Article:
On Thanksgiving night and again in January, on Martin Luther King Jr.’s birthday, a Chicago tradition unfolded at Hyde Park restaurant-venue the Promontory. Revelers packed the floor until the early hours of the morning, dancing to the music of the Chosen Few DJs. The guys behind the turntables blasted a slowly evolving soundtrack of classic disco, pop, R&B, hip-hop, and punk over an omnipresent bass drum thump. Club-goers went home bleary and content.
This sounds like a standard late-night club experience, but there’s a crucial difference: these DJs helped invent house music, that synthesized mutant child of disco that has infused virtually every genre since its birth in the 1980s.
In Chicago, the Chosen Few DJs are known for their summer music festival, which draws tens of thousands of fans to Jackson Park each July. To house-heads, they’re famed for their countless production credits and live appearances over the last four decades. But even for a group that’s played innumerable gigs, these events at the Promontory were special. The DJs threw these “Sauer’s Reunion” parties to revisit the spirit of Sauer’s, a club essential to the development of both the Chosen Few and the genre of house music.
Sauer’s—pronounced either “Sour’s” or “Sawyer’s,” depending on who you ask—was, like the Promontory, a vast restaurant that moonlighted as a club. Located on 23rd Street, on a block since demolished to make way for a McCormick Place expansion, the club bustled at night in a neighborhood that fellow underground club pioneer Craig Loftis has called “the mecca for house music.”
Conditions were ripe for innovation. Sauer’s was an after-hours crossroads of the South Side’s Black DJ party scene and the city’s thriving gay club community, and nationally the early 1980s were a fruitful moment in the development of new music. “It was a big booster board to the scene,” said Chosen Few founder Wayne Williams on a call with fellow Chosen Few DJs Alan King and Terry Hunter, as well as publicist Lehia Franklin Acox.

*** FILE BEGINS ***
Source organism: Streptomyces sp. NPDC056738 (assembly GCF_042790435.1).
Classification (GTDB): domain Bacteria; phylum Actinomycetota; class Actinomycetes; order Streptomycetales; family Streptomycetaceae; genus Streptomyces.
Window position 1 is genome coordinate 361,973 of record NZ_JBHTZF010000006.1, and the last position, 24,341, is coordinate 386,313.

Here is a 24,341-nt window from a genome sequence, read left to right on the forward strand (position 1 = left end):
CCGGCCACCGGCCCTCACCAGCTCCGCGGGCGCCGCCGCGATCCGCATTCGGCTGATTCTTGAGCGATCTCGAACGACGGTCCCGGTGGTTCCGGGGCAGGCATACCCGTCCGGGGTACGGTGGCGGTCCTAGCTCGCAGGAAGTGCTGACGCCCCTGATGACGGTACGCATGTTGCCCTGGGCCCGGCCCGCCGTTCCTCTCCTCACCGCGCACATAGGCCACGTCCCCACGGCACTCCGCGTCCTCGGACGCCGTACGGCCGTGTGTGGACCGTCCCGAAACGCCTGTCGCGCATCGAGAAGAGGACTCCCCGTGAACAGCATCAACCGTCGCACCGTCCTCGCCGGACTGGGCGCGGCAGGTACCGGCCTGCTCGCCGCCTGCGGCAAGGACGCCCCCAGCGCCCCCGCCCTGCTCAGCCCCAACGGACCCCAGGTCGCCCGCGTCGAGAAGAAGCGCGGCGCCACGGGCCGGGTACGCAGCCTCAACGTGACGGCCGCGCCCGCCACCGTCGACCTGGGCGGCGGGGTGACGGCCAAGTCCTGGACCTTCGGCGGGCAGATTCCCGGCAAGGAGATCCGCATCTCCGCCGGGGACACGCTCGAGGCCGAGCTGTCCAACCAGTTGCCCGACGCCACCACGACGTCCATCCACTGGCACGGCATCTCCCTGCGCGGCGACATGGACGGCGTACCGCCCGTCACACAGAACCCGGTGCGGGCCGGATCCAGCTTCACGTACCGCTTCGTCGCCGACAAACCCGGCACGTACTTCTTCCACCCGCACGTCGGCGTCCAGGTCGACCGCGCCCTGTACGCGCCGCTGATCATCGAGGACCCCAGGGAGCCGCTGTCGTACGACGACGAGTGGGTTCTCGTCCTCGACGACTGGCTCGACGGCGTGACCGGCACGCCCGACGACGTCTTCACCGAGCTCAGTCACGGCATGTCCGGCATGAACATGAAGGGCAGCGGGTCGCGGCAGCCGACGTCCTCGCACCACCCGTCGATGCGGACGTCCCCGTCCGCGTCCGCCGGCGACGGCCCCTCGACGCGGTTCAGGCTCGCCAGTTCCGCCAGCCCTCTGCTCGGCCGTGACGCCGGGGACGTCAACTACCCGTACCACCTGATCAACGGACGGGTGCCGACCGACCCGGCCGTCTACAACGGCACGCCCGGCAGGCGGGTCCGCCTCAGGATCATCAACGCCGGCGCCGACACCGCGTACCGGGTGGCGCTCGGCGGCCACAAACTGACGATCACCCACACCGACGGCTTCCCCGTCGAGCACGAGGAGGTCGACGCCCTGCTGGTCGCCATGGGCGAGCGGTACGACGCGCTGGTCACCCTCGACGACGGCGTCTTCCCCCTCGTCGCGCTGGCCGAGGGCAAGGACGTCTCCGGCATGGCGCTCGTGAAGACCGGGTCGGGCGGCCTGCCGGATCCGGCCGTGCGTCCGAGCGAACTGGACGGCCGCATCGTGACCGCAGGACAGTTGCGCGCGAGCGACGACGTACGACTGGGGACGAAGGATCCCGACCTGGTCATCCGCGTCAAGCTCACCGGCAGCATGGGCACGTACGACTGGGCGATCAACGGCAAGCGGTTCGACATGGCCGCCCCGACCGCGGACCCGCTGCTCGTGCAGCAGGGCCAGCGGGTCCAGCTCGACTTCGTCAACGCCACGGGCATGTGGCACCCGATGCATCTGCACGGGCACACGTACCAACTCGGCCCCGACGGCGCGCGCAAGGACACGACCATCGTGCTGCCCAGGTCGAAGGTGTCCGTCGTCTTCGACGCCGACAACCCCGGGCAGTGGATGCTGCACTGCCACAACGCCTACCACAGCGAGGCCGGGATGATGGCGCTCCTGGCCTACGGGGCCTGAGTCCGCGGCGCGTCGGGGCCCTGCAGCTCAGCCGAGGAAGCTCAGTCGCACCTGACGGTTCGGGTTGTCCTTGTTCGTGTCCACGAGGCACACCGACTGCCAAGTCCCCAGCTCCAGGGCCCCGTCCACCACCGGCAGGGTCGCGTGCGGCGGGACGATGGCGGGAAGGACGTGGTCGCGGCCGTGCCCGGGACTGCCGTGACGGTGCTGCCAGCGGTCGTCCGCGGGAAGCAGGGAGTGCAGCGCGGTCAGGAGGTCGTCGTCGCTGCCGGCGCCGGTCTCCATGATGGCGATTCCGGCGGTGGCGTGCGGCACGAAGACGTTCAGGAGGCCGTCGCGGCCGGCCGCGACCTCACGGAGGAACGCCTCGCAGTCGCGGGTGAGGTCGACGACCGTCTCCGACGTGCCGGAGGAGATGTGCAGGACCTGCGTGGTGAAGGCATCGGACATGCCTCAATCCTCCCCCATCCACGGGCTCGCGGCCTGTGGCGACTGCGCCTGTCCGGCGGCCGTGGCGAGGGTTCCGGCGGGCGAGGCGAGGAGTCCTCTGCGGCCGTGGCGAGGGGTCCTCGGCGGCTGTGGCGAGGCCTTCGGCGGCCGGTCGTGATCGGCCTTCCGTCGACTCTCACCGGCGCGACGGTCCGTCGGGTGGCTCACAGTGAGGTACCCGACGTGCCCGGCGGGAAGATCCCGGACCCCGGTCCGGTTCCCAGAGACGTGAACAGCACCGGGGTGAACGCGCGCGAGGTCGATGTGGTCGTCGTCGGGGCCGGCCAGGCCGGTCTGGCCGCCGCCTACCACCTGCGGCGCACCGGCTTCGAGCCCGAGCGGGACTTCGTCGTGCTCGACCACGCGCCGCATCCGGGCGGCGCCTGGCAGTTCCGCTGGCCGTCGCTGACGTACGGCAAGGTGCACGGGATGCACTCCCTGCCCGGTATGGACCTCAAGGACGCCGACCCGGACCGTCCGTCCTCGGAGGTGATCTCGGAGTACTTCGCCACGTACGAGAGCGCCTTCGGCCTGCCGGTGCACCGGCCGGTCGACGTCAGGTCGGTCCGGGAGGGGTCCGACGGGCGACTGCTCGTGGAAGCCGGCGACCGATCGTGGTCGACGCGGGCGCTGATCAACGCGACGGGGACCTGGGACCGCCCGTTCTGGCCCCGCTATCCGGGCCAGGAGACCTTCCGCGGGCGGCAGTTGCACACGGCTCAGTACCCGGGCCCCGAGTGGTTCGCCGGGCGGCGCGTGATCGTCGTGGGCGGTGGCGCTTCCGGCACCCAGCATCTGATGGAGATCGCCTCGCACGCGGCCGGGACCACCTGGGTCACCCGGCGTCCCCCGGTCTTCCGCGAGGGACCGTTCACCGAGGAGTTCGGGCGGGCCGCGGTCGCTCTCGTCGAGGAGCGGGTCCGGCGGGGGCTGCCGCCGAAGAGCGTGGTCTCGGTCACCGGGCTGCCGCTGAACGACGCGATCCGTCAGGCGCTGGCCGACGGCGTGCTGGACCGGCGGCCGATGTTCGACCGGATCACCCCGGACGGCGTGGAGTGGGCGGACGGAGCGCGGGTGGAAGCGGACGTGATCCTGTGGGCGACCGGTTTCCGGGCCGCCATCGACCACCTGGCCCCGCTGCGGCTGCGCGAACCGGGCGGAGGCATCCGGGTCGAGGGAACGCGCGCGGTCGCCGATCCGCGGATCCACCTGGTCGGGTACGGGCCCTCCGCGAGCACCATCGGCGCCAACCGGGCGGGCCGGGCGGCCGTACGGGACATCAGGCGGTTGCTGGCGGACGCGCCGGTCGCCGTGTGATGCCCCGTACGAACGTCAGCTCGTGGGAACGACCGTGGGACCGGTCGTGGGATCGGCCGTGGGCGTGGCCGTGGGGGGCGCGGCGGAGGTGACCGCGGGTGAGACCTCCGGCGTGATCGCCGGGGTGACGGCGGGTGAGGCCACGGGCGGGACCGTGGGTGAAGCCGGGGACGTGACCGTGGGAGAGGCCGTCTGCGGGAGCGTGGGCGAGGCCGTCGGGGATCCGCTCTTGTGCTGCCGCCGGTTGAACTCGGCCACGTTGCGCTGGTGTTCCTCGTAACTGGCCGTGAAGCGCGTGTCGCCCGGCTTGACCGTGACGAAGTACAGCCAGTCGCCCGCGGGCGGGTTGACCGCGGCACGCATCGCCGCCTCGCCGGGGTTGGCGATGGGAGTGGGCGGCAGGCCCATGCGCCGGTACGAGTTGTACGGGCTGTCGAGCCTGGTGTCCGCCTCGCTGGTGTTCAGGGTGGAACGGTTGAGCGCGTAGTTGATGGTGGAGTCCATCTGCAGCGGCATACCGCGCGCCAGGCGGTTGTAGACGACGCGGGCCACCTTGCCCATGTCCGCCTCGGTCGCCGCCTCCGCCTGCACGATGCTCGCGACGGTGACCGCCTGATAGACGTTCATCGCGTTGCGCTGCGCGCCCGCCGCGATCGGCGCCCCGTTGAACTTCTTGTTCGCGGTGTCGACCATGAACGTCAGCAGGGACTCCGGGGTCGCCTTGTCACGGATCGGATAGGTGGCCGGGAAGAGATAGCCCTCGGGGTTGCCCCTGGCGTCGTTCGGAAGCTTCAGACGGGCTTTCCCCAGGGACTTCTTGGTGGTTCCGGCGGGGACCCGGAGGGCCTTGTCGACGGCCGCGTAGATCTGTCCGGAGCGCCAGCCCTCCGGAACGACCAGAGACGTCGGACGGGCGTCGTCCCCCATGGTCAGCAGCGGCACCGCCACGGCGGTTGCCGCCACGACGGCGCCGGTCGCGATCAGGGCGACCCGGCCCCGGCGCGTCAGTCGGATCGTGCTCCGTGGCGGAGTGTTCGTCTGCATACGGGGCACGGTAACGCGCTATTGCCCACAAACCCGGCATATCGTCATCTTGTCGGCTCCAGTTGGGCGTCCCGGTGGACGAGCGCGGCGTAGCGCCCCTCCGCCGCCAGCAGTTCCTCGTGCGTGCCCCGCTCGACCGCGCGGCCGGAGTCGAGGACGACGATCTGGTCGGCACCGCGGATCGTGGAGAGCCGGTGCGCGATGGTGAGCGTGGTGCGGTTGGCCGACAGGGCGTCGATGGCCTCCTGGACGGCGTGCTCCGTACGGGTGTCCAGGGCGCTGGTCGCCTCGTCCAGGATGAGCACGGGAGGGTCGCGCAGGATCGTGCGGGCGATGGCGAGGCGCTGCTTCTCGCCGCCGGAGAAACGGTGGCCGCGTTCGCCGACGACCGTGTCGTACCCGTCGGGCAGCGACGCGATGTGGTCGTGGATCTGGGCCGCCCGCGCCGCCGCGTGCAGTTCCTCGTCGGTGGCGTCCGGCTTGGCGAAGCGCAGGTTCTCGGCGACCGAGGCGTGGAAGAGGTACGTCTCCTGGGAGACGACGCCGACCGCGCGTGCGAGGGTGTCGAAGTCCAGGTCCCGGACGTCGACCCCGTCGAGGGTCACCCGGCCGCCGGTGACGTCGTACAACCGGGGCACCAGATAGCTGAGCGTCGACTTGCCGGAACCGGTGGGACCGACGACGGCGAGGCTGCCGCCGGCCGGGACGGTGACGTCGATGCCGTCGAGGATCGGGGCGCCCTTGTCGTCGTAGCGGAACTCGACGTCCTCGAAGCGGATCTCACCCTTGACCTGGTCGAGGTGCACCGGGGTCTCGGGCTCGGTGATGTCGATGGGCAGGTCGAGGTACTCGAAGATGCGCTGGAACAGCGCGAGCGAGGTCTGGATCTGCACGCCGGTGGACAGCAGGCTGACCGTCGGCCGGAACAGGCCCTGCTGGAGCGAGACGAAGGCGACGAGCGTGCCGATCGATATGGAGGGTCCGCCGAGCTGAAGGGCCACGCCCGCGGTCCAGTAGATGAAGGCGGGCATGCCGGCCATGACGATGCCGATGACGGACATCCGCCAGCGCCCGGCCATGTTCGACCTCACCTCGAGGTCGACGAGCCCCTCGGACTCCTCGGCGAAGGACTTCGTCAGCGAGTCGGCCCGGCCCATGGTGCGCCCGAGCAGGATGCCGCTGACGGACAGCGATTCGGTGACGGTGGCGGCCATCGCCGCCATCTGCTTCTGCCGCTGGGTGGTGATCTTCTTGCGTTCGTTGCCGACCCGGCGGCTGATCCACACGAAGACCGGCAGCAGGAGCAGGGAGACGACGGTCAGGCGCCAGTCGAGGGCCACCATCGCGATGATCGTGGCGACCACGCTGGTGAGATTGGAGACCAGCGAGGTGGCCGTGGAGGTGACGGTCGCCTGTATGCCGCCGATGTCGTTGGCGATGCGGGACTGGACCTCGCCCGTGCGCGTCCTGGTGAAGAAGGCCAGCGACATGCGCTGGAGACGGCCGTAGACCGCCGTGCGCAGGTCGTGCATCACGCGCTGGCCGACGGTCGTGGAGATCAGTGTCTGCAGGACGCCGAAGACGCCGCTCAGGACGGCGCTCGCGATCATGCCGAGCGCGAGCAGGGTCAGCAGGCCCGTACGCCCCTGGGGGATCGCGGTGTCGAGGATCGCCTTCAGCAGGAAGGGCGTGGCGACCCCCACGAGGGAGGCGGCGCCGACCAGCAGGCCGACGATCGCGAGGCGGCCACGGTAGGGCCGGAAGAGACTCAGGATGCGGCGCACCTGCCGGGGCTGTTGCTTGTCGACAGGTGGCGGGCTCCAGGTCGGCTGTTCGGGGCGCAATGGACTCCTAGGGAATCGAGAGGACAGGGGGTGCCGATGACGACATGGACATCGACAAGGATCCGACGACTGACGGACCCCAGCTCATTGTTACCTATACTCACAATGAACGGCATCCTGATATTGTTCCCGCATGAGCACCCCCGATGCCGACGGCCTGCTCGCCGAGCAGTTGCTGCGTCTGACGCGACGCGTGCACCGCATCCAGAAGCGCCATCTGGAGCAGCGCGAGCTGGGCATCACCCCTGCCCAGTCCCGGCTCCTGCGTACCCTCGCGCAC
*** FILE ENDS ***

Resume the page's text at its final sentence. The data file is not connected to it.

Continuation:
“It was a really interesting phenomenon. I always associate Sauer’s with it,” said DJ Alan King. “For whatever reason in the early eighties, you had a whole bunch of Black people on the South Side of Chicago who were into not only punk-out, but the preppy scene.” The club hosted theme parties, where crowds wore Izod or Polo, but this scene played with issues of identity as well as style.
“We were inclusive of everyone,” said Williams. “We didn’t get hung up on color, or sex, or anything like that. Which was very different back in the seventies and eighties… especially then in segregated Chicago.”
The DJs brought that same spirit of openness onstage by throwing surprises into their sets. Somebody would put on a track by Queen, or some other group tangential to their mainstay disco style, and the other DJs would have to think fast to keep the flow going.
The musical adventurousness that animated the Chosen Few and the larger underground club circuit caught the attention of Herb “The Cool Gent” Kent, a legendary Chicago broadcaster who, helped make famous such legends as The Temptations, Smokey Robinson, and Curtis Mayfield. Kent invited some of the young South Side DJs to play records on his radio show.
As the genre mixing in clubs like Sauer’s and its eighties peers radiated out to the wider world, music created by DJs also began to spread. Though the Chosen Few had local fans in the early 1980s, the group’s international influence was in no way predestined.
In 1977, the collective formed when Wayne Williams, then in early high school, got overwhelmed with invitations to play his disco albums at school dances and basement parties across the South Side. First Williams recruited his younger stepbrother Jesse Saunders, and as demand grew, he brought on Tony Hatchett a year later.